Since the sailor's rope winds through so much of the pattern, I decided to start with that. The rope also winds behind the other objects in the pattern. When planning my stitches I like to start with things that are in the background, so any following stitches can neatly cover the edges where the two objects meet in the appropriate order.
Start at one end of the rope and work around so that your stitches all go in the same direction. Even though our rope is broken up by several other objects in the pattern, we want it to look as if it is one continuous piece of rope. You will need to turn the fabric often and follow the line as you work until you complete the entire length of rope. You will notice in some small areas that only a single chain can be stitched.
Move on to your second stitch.
Satin stitch is done by completing several straight parallel stitches very close together to fill a solid area. When possible, start with a straight edge and work your way over until your series of stitches is complete.
Work over your pattern until all the solid areas are completed before moving on to your next stitch.
Complete your french knots.
To aid in making your french knots uniform, try to start each one as close to the center of the circle in your pattern as possible. This will help ensure even spacing as well as keep your knots in a near-perfect circle in the center of your flower.
Start on whichever circle you like and then work your way around the bigger circle until you are finished.
Stitch your outlines using a backstitch.
The outlines in this pattern are very delicate, so I switched from using all six strands of embroidery floss to using only two on all the outlines.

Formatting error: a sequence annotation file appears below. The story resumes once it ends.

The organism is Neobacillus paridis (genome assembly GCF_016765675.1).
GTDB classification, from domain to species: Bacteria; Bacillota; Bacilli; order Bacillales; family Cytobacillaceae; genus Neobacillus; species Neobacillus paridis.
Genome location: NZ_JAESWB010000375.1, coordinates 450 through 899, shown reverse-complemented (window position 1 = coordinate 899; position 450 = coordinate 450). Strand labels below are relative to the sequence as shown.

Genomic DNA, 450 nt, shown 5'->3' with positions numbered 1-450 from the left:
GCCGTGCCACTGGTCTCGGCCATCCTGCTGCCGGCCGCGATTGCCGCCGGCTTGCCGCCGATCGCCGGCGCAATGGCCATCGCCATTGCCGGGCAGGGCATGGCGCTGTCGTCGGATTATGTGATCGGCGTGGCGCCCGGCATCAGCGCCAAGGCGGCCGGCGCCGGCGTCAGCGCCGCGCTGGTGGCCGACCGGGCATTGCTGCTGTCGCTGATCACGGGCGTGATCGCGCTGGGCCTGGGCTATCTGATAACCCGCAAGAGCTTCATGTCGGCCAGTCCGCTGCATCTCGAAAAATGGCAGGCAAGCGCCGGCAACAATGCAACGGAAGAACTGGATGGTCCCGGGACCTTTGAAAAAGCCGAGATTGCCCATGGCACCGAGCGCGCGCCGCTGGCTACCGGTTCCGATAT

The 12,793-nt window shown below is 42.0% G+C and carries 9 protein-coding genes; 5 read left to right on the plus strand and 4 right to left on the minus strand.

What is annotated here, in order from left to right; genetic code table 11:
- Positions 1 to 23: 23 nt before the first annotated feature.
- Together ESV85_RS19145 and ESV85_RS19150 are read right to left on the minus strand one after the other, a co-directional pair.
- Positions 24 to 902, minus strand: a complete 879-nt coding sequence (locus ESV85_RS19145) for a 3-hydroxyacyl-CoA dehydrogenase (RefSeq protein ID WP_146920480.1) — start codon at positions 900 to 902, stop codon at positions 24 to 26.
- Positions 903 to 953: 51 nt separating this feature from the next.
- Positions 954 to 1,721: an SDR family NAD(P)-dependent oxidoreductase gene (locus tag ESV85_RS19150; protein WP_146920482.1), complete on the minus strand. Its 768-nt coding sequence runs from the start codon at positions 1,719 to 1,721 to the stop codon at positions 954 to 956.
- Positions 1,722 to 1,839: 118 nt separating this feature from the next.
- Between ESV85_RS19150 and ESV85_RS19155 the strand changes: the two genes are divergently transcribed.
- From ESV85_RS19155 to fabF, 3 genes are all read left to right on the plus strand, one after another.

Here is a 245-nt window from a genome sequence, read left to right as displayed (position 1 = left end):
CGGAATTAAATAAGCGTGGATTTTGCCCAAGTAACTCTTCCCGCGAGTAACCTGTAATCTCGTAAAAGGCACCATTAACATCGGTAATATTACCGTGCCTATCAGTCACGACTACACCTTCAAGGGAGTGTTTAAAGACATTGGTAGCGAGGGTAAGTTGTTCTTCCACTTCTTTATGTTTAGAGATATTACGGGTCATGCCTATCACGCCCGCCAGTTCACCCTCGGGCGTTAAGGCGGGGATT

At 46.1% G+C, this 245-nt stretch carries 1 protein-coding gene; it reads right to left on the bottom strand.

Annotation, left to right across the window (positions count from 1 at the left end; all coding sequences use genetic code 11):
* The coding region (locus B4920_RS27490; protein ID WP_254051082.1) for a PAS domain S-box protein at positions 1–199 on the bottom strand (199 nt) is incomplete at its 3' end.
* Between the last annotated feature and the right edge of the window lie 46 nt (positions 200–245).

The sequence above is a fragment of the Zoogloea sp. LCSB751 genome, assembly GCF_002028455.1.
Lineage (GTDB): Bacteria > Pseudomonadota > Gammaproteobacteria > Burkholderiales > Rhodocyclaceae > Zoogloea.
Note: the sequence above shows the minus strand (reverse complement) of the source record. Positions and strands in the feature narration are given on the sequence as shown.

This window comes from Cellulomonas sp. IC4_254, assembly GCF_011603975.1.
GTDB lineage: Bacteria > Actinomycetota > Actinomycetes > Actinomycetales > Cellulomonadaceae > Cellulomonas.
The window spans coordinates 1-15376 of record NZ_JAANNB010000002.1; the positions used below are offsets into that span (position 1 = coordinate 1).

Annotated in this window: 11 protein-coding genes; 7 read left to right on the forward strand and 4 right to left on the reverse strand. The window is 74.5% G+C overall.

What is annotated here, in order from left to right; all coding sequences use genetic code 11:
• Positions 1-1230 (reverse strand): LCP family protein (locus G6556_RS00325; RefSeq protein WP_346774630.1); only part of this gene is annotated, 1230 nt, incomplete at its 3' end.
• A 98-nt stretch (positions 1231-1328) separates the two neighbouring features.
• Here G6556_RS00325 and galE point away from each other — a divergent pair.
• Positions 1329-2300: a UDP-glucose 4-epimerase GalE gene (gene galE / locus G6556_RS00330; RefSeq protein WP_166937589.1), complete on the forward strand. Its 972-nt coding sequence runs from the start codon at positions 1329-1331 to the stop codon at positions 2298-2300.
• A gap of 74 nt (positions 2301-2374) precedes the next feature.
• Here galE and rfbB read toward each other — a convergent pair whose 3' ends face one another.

Work your way around your pattern until all of the objects have been outlined completely, including the lettering.
3. Finish the Tote Bag
Remove your embroidery hoop from your work so you can easily turn the bag inside out if needed.
Weave in any loose threads on the back of your work and tie knots if necessary. You want the back of your work to be as neat as possible to avoid any snags when you are using your tote bag. Remember, things are going to be put inside and you don't want them to catch on your hard work.
Remove the stabilizer.
Once all your stitching has been neatly knotted, or loose ends have been woven into your stitching, remove the stabilizer by soaking it in water. Use warm water to help dissolve the stabilizer more quickly.
Small areas between stitching may also require a little agitation or rubbing to get all of the stabilizer off.
Allow the tote bag to dry thoroughly. Follow any care instructions on your tote bag. You can machine-dry according to the instructions, otherwise spread it out on a flat surface and smooth out as many wrinkles as possible.
With your iron on the cotton setting, iron out any remaining wrinkles in your tote bag.
Show Off Your Tote
Have you completed your embroidery? Nice work. Now it's time to show it off with pride. Anchors aweigh!
In this tutorial, you learned how to transfer an embroidery pattern using a stabilizer. You also discovered how to use different embroidery stitches to achieve specific looks and textures.
Why not try making embroidered totes for all your friends? They'd make great presents! You might like to try different embroidery colours and stitches, too.
Did you find this tutorial helpful? How else might you use this technique? Let us know in the comments section below - we look forward to hearing from you!
Free Pattern! Embroider a Totes Awesome Tote
Want a cool tote bag that you can make yourself? Keep reading! We've collaborated with designer Chris Carey (aka Ikue) who's designed this 'Totes Awesome'...